The Double Helix: Annotated and Illustrated

Thoughts dhbyjw by Dr. James Watson, Simon and Schuster 2012 (orig 1968), 368 pages [Edited by Alexander Gann and Jan Witkowski]

Challenge: Classics Club 50
Genre: Science History
Type/Source: Hardback / Library

MOTIVATION for READING: I love science.

WHAT’s it ABOUT: How Watson and Crick used models to figure out how DNA was structured.

WHAT’s GOOD: I did not expect the breezy style. It is very readable.

What’s NOT so good:  Well, you may or may not like Dr. Watson at the end but he does tell a fun story, even if bits are regrettable. He was young and determined. He shares more than just the science, but also other activities these youthful scientists were up to – where and what they ate (gooseberry pie has a mention!), the girls they tried to meet, the famous people they encountered and traveled to visit. He talks about his troubles with the sponsor for his time abroad and quite a bit about the personalities of everyone he works with.

FINAL THOUGHTS: I am so glad to have read this. The big question:  did Rosalind Franklin get screwed out of the discovery and subsequent Nobel Prize. Question Mark. Let’s just say, it’s complicated and that I could say yes, but. It very much feels like facts happened and one’s viewpoint is X and the other is Y. This and that. Perspectives. And when you start to get snarky, it gets very ugly fast. Did circumstances make it difficult and thus makes it a helluva story? Oh yes.

She deserved more accolades and unfortunately she is getting it now and not in her lifetime. It is sad that she died so young. Was Watson a _____ (insert whatever nasty/relevant word you want here, but my answer is “he was a man”.)

And NOW:  I get to read more about Rosalind Franklin:

rftdlodnabybm

RATING: Four slices of gooseberry pie. If you are going to read this, I suggest the annotated illustrated edition.

fourpie

pierating

Copyright © 2007-2016. Care’s Online Book Club. All rights reserved. This post was originally posted by Care from Care’s Online Book Club.  It should not be reproduced without express written permission.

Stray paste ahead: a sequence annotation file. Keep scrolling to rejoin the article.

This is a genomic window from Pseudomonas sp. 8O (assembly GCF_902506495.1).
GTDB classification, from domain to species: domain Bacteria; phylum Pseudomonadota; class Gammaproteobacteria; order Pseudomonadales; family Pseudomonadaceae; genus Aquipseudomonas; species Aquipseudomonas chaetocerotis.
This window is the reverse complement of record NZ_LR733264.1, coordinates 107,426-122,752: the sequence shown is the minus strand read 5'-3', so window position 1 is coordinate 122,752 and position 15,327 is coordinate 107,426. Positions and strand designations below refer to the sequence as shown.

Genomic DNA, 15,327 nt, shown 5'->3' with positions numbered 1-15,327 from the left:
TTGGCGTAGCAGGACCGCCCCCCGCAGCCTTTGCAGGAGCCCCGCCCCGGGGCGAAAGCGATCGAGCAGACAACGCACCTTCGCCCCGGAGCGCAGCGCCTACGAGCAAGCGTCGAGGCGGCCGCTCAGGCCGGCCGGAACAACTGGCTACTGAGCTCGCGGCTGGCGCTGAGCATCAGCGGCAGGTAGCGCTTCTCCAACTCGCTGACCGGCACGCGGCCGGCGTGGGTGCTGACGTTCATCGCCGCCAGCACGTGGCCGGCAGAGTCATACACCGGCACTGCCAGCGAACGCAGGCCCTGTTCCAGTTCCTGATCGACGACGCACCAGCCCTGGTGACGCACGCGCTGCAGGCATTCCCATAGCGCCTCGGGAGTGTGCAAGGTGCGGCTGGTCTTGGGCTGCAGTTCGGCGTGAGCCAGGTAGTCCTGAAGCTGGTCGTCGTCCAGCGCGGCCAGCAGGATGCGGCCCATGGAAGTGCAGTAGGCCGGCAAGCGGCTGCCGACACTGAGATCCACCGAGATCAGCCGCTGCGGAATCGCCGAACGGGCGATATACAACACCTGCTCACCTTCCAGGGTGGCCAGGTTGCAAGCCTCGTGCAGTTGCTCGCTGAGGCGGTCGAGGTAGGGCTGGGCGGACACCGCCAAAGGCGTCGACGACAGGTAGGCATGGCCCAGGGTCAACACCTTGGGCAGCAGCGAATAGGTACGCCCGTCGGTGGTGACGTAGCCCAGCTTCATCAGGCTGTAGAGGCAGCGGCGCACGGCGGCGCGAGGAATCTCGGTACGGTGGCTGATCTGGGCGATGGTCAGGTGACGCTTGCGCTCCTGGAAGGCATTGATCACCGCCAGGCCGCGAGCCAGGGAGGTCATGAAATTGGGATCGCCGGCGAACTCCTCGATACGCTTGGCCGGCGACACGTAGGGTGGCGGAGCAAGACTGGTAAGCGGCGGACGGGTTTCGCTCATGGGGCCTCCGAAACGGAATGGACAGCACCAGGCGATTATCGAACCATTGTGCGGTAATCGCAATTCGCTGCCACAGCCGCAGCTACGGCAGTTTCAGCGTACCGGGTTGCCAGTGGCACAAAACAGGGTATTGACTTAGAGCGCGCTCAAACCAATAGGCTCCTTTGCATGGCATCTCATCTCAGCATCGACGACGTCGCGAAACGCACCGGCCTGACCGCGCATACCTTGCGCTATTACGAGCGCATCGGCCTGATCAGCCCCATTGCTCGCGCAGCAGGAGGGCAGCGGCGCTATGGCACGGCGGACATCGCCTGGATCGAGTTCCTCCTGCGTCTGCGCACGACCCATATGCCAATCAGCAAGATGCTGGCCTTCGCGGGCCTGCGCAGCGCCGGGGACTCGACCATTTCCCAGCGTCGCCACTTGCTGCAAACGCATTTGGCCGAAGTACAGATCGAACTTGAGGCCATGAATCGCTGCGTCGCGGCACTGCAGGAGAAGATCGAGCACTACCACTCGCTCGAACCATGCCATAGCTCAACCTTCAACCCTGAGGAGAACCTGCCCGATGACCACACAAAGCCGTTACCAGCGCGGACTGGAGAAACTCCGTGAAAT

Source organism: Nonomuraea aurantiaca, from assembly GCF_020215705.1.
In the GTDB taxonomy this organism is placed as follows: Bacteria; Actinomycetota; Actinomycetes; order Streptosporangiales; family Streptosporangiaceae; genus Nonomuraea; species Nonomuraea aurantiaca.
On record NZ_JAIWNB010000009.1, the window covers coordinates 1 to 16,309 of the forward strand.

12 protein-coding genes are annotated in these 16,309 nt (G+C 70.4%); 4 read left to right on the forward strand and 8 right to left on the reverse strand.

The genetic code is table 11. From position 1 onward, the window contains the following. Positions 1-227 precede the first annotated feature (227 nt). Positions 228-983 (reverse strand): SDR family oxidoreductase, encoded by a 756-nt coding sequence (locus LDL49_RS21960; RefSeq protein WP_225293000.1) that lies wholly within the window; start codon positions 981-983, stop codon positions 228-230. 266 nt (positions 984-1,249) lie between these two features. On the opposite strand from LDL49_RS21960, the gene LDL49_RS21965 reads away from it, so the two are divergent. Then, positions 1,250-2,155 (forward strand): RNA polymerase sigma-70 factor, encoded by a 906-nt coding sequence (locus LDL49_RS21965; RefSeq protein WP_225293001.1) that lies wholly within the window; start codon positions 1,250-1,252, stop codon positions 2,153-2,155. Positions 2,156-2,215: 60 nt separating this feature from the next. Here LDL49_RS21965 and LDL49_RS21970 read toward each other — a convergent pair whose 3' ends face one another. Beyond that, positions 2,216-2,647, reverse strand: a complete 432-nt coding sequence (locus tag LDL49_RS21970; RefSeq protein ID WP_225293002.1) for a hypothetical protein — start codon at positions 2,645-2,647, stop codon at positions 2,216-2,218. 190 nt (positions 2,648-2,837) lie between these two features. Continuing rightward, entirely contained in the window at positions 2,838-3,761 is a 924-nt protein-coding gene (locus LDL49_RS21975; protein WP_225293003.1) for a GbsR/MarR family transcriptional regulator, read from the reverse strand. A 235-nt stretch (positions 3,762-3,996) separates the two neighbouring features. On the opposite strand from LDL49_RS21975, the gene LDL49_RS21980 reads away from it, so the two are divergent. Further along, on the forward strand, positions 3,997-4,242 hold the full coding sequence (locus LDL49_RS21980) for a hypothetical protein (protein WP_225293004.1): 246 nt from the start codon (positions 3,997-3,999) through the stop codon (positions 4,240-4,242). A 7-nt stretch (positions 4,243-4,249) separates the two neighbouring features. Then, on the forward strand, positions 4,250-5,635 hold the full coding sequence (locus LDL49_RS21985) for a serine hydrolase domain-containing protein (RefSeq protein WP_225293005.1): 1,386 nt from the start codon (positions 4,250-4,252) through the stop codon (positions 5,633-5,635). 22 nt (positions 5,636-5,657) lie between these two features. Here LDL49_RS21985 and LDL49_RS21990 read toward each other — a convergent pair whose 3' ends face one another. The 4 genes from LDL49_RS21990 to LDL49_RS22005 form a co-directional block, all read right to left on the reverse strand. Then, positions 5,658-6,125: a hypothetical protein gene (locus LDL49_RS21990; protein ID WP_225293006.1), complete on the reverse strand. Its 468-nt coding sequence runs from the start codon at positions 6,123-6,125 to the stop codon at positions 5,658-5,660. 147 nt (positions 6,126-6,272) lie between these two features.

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11 thoughts on “The Double Helix: Annotated and Illustrated

  1. I cannot weigh in with finality on this important gender question until I have read more (read: any) things about Franklin and Watson and then I can see what’s what. I will say that totally separate from whatever may have gone down with Rosalind Franklin, I have heard that Watson was a total jerk. So if someone has to be in the wrong here, I bet it’s him. :p

    1. Yea, I’ve heard more than once that he is a jerk. On one hand (devil’s advocate?), I imagine he was backed into a corner (self made!) and may have thought it easier to be a jerk. Still.

    1. My view – not that I disagree – is that Watson and Crick were extremely motivated and competitive to “SOLVE and be recognized” while Franklin just wanted to do her work. I am really looking forward to HER book.

  2. I just do not know enough about either to be able to weigh in on the debate, but given how women are treated in STEM fields, it would take a lot of convincing to get me to believe that Franklin got screwed. I will be waiting for your review of the Franklin biography to see what your final thoughts are on this!

    1. Please tell you that you left out the word NOT; as in “it would take a lot of convincing to get me to NOT believe that Franklin got screwed.” Right?
      Or this: “it would take a lot of convincing to get me to believe that Franklin DIDN’T get screwed.” … ah words.

      Now that I’m on a random thinking path, I really object or dislike the term ‘getting screwed’. ugh.

    1. The easy breezy style floored me. And how much FUN he got to have. We have such ideas that getting a PhD in science would have been extremely studious and stressful. Of course, that makes Rosalind’s case more dire because she really was not treated well on a day to day basis in her lab environment while the boys got to do what they pleased it seemed.

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